Billy Ojai Masterclass - Focus Challenge

Subliminal Isochronic Tones for Focus and Concentration

Hi

We have included this video soundtrack that is designed to help you relax and focus.

Listen to it while you are reading through the lessons.




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Lesson

Day 2. The 6-Step Focus System

The best way to begin your focus journey is to establish the direction in which you want to go with your focus.

What do you want to focus on?

How are you going to do it? How will you avoid distractions?

To answer these questions, we’ve created this 6-step focus system.

We could have picked 2 steps or 10 steps, but 6 steps is just the right amount. Not too much to focus on and not too little to focus on.

You must follow these steps and focus on one step at a time.

Not to mention, it’s a great test of how focused (or unfocused) you can be – follow along, and we’ll work our magic!

Day 2:

In today’s lesson we’ll be exploring our first two steps in the 6-step focus system; “The Big Picture” and “Assess”.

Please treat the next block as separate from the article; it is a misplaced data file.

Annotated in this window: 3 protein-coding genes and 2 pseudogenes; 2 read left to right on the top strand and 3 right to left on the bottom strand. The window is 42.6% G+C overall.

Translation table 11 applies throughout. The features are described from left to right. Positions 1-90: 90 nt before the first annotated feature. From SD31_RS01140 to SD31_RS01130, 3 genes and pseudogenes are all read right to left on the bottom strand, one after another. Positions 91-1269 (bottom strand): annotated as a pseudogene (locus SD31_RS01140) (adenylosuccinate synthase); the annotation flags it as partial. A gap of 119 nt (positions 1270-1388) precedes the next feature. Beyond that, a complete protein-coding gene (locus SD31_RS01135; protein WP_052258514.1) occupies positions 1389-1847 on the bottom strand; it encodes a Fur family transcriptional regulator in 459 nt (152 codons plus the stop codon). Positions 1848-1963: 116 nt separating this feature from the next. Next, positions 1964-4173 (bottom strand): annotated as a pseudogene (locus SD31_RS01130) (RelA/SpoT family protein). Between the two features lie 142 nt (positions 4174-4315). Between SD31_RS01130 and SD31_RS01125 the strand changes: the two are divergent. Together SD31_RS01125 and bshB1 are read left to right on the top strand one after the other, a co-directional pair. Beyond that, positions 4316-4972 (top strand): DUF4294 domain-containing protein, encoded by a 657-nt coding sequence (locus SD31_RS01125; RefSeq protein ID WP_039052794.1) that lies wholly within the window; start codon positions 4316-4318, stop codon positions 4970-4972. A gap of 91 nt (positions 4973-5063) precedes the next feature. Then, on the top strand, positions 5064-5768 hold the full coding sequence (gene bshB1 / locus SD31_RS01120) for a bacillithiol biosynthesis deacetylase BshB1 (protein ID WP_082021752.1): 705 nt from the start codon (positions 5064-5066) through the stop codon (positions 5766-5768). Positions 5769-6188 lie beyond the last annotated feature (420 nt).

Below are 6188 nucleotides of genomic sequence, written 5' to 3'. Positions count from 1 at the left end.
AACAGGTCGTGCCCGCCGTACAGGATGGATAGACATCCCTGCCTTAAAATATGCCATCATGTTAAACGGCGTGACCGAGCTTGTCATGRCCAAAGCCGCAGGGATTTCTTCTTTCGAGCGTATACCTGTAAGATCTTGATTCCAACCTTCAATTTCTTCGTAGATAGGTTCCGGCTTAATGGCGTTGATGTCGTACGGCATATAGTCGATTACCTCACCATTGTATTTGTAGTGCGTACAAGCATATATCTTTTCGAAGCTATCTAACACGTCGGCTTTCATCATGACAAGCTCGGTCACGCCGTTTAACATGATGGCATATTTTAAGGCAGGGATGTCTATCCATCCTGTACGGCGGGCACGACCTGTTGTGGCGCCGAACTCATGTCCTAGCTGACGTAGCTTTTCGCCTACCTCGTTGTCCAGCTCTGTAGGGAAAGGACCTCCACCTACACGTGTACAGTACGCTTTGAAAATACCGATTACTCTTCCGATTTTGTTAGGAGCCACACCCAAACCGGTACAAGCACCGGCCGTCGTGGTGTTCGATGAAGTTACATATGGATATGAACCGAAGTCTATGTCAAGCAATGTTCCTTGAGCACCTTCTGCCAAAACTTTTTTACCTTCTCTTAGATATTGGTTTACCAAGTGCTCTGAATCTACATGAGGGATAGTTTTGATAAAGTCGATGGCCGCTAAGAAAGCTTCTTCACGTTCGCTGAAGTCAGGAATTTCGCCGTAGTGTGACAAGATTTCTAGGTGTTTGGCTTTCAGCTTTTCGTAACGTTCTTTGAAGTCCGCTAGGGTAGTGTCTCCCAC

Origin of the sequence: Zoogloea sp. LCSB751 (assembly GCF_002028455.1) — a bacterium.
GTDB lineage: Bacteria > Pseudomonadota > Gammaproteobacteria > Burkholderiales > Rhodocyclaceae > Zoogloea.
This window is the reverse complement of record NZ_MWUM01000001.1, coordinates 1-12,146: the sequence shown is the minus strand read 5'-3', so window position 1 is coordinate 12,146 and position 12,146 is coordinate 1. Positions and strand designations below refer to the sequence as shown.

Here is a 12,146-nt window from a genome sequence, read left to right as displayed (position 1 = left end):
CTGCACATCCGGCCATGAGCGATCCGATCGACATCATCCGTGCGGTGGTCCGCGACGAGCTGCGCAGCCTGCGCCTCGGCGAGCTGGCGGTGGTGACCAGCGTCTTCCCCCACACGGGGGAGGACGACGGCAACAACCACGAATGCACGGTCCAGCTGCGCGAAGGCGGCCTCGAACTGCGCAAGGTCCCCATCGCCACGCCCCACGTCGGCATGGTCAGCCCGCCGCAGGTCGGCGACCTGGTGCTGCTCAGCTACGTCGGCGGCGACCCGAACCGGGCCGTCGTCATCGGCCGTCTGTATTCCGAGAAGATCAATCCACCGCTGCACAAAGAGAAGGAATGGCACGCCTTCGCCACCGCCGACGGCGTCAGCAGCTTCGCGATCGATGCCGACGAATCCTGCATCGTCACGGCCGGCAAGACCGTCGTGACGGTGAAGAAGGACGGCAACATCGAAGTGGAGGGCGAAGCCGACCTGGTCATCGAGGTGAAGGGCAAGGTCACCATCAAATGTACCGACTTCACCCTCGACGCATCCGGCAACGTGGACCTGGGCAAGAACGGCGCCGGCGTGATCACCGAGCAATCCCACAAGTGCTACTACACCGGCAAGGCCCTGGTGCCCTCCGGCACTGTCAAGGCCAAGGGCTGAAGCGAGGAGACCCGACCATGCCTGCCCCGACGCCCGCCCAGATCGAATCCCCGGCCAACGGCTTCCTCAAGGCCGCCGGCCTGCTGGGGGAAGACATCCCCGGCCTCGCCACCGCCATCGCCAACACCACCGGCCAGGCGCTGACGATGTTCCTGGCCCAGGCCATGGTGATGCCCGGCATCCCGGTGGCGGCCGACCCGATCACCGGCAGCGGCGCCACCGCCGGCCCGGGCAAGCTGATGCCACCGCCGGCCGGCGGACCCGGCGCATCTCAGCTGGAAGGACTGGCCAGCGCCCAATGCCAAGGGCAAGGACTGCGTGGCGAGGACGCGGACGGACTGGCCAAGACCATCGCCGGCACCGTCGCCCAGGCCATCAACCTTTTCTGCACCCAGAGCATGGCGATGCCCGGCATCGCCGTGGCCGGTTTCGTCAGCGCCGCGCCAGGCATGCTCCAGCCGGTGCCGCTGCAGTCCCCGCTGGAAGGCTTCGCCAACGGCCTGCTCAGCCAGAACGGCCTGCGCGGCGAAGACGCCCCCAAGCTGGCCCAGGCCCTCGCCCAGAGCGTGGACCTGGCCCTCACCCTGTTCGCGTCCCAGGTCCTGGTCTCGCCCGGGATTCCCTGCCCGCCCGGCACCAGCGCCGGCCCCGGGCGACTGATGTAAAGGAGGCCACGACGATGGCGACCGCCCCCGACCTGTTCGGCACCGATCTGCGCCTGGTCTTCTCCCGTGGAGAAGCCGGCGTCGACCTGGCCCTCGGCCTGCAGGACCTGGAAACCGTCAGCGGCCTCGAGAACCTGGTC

The Big Picture

Why are you reading this?

What are you hoping for?

These questions may seem silly but take some time to reread them.

And again. And again.

You’re taking this course for a reason. You’ve stayed focused on this course for a reason.

Your reason could be big or small. It could be related to your job or your personal life. It could be random or totally planned. Regardless of your reason – or reasons – the vital thing to acknowledge is that you are looking to sharpen up your focus.

That is your big picture. It’s your why.

And it’s precisely what you’ll use as you proceed through this guide and ultimately, through life from here on.